first_imgWith a young and inexperienced defense, Humboldt State head coach Rob Smith knew that the Jacks would likely have to rely on its veteran-heavy offense in Thursday’s season opener in Tennessee.Smith’s intuition wasn’t far off from how things have gone.Arguably the best player Division II has to offer proved to be Humboldt State’s difference maker like he did so many times a season ago, as junior running back Ja’Quan Gardner scored on a 35-yard touchdown run with 44 seconds left to put the …last_img read more

Rooibos now on everyone’s lips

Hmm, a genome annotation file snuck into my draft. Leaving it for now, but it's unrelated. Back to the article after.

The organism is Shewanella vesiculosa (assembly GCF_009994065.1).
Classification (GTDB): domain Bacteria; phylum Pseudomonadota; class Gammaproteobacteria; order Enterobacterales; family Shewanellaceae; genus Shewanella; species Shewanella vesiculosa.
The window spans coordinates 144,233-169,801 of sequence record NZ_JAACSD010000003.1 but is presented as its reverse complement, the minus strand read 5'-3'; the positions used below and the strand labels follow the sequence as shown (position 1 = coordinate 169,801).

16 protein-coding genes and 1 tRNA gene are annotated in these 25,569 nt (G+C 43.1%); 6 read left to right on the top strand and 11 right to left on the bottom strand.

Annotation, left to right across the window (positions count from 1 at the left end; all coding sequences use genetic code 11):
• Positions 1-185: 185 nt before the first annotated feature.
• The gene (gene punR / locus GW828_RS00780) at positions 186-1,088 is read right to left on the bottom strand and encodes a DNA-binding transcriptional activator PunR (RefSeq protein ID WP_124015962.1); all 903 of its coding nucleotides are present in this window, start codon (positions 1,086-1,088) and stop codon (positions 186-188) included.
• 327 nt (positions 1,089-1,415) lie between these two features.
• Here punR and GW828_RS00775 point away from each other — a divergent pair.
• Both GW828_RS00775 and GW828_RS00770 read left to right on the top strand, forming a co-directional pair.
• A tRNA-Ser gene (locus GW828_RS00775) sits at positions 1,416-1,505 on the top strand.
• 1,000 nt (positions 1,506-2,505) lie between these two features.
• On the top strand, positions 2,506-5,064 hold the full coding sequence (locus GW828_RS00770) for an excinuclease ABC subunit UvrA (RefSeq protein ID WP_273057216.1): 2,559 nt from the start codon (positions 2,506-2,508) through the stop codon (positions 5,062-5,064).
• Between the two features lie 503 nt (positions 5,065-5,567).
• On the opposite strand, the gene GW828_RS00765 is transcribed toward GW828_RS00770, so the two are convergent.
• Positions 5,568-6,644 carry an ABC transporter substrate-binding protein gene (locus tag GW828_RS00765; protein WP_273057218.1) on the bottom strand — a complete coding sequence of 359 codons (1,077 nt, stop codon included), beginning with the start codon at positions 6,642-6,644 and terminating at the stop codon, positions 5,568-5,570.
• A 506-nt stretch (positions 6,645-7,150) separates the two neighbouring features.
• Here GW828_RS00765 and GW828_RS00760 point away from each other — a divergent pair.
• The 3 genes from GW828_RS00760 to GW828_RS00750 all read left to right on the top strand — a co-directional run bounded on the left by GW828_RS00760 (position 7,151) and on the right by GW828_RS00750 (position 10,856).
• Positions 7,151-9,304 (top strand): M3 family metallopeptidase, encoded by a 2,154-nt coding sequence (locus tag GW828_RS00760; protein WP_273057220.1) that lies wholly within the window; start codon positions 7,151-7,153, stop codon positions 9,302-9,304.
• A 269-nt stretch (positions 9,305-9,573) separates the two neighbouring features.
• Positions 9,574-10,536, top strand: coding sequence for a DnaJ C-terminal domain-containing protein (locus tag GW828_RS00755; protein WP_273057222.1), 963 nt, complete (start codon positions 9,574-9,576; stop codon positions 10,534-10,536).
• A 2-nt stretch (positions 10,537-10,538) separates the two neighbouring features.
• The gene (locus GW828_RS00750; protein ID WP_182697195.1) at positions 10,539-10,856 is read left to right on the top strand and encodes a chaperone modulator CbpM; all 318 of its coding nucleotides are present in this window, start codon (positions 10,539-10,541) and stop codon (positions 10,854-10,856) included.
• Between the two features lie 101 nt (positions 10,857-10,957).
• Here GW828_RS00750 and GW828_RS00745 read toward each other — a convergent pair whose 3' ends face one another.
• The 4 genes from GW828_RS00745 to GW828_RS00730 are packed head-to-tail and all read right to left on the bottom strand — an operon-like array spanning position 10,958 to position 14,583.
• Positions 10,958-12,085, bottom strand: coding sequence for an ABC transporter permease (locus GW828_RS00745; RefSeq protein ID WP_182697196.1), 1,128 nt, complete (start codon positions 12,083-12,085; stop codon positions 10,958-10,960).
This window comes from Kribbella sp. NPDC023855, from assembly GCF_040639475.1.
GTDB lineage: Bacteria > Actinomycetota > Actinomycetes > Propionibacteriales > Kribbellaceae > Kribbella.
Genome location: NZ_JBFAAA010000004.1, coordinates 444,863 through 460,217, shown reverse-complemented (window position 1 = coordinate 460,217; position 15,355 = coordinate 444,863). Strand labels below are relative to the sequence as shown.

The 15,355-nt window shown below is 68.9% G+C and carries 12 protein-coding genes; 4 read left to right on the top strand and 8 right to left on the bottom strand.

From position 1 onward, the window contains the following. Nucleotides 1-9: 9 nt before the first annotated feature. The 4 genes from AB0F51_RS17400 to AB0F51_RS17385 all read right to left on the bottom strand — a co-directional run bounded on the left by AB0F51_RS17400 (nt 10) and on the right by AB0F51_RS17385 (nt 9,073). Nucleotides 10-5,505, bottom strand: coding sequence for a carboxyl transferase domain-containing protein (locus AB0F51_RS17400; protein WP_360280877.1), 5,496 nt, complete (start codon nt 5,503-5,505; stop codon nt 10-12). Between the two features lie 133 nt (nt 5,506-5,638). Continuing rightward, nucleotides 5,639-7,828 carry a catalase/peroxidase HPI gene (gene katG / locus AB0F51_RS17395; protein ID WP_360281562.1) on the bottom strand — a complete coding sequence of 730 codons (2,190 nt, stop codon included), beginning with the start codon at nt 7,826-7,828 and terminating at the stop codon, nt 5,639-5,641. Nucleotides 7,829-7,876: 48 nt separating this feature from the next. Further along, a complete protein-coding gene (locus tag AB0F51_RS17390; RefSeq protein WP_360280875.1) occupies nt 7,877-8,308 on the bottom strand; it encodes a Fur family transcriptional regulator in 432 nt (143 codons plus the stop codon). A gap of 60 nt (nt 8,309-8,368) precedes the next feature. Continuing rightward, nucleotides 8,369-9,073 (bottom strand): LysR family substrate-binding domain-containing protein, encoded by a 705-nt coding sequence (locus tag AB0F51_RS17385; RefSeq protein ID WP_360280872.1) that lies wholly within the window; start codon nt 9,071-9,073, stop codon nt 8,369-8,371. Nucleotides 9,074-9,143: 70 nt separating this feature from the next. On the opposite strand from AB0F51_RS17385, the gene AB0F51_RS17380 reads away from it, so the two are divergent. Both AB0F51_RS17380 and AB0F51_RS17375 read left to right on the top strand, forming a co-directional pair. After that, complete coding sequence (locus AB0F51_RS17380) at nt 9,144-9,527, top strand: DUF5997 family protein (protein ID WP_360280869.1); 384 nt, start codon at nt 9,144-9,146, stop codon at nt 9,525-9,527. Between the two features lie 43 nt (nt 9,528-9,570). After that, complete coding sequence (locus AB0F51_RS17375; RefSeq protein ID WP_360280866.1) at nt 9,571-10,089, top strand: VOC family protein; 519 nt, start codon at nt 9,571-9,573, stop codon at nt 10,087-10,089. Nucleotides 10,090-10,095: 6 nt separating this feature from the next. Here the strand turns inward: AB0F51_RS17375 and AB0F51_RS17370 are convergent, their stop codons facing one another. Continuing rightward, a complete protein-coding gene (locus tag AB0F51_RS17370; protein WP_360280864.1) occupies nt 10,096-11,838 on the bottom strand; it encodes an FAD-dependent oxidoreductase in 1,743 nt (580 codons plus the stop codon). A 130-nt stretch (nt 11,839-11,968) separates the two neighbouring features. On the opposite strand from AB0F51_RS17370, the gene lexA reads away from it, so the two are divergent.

first_img30 June 2005After 10 years and over R6-million in legal fees, Rooibos Ltd has won the battle over ownership of the generic term “rooibos”, according to a company statement. The name of the tea, an everyday word in South Africa, was registered as a trademark in the US by Forever Young Ltd in 1994.According to the settlement agreement announced on Wednesday, Forever Young and the new owner of the trademark, Virginia Burke-Watkins, voluntarily and unconditionally agreed to the cancellation of their registration of the word “rooibos” in the US and various other countries. “Rooibos” is Afrikaans for “red bush”.The tea is grown only in the Cedarberg area of the Western Cape, about 200 kilometres north of Cape Town. There is no alternative source of supply anywhere in the world.Rooibos Ltd was the main driving force behind the case, with help from the national and Western Cape governments. A tea-processing and marketing company owned by farmers, Rooibos Ltd is the largest producer and marketer of rooibos internationally, handling about 70% of sales.“The livelihood of all rooibos farmers as well as tea manufacturers was threatened by this name-registration issue,” said Martin Bergh, managing director of Rooibos Ltd. “We had to do something about it.”In 1994, Forever Young registered the name “rooibos” in the US and numerous other countries, restricting the use the word to only those willing to do business with the company. In 2001, Forever Young sold the registration to Virginia Burke-Watkins of Dallas, Texas.Business Day reports that in 2004, Burke-Watkins sent letters to rooibos distributors in the US, insisting they stop using the term in their marketing material and demanding $5 000 (over R30 000) compensation from them.This year a Missouri district court ruled that rooibos was a generic term, the newspaper reports, and could not be used as a trademark. Burke-Watkins lodged an appeal, and the hearing was expected to take place in 2006. Rooibos Ltd also brought an application to the US patents and trademarks office to cancel the registration.Bergh told Business Day the direct implication of the judgment was that distributors would be able to use the term without having to pay. The indirect effect would be that distributors, who were not investing in marketing in the US because of the uncertainty over the name, would now start building up their market.Rooibos sales in the US are worth an estimated R70-million at retail level, Bergh said. That compares with about R300-million of retail sales value in South Africa.According to Business Day, Germany is the biggest market for rooibos tea, importing more than South Africa consumes.Bergh told the newspaper that although rooibos tea is a dryland – not irrigated – product and vulnerable to weather conditions, the industry produces about 9 000 to 10 000 tons of the tea a year, which could easily be doubled.The cost of the case to Rooibos Ltd has been astronomical. Because the lawsuit was in the interest of the entire rooibos-producing industry, it was decided to approach the South African government for financial assistance and support. The Department of Trade and Industry pledged R2-million, and the Western Cape provincial government R250 000.The red bushRooibos is a caffeine-free herbal tea with numerous scientifically tested health benefits. It is one of the many indigenous South African plants that make up the Cape Floristic Region. A world biodiversity hotspot and one of South Africa’s six World Heritage sites, the region has more plant species than the whole of the British Isles or New Zealand.Overall sales of rooibos in the US climbed from just over $1-billion (R6.7-billion) in 1993 to about $5.1-billion (R34.1-billion) in 2003, according to the Tea Council of the US.“Rooibos sales in America, in spite of the registered name obstacle, have quadrupled every year since 1999,” says Hugh Lamond, president of California-based Herbal Teas International.Rooibos has a delicate flavour as well as documented health benefits from polyphenols and antioxidants, which may delay the ageing process and help protect against heart attack and certain types of cancer.Many varieties of rooibos teas are available in grocery, speciality and natural food stores throughout the US, Canada, Europe and Japan. Rooibos Ltd also exports the tea to manufacturers and wholesalers in the US and reporterlast_img read more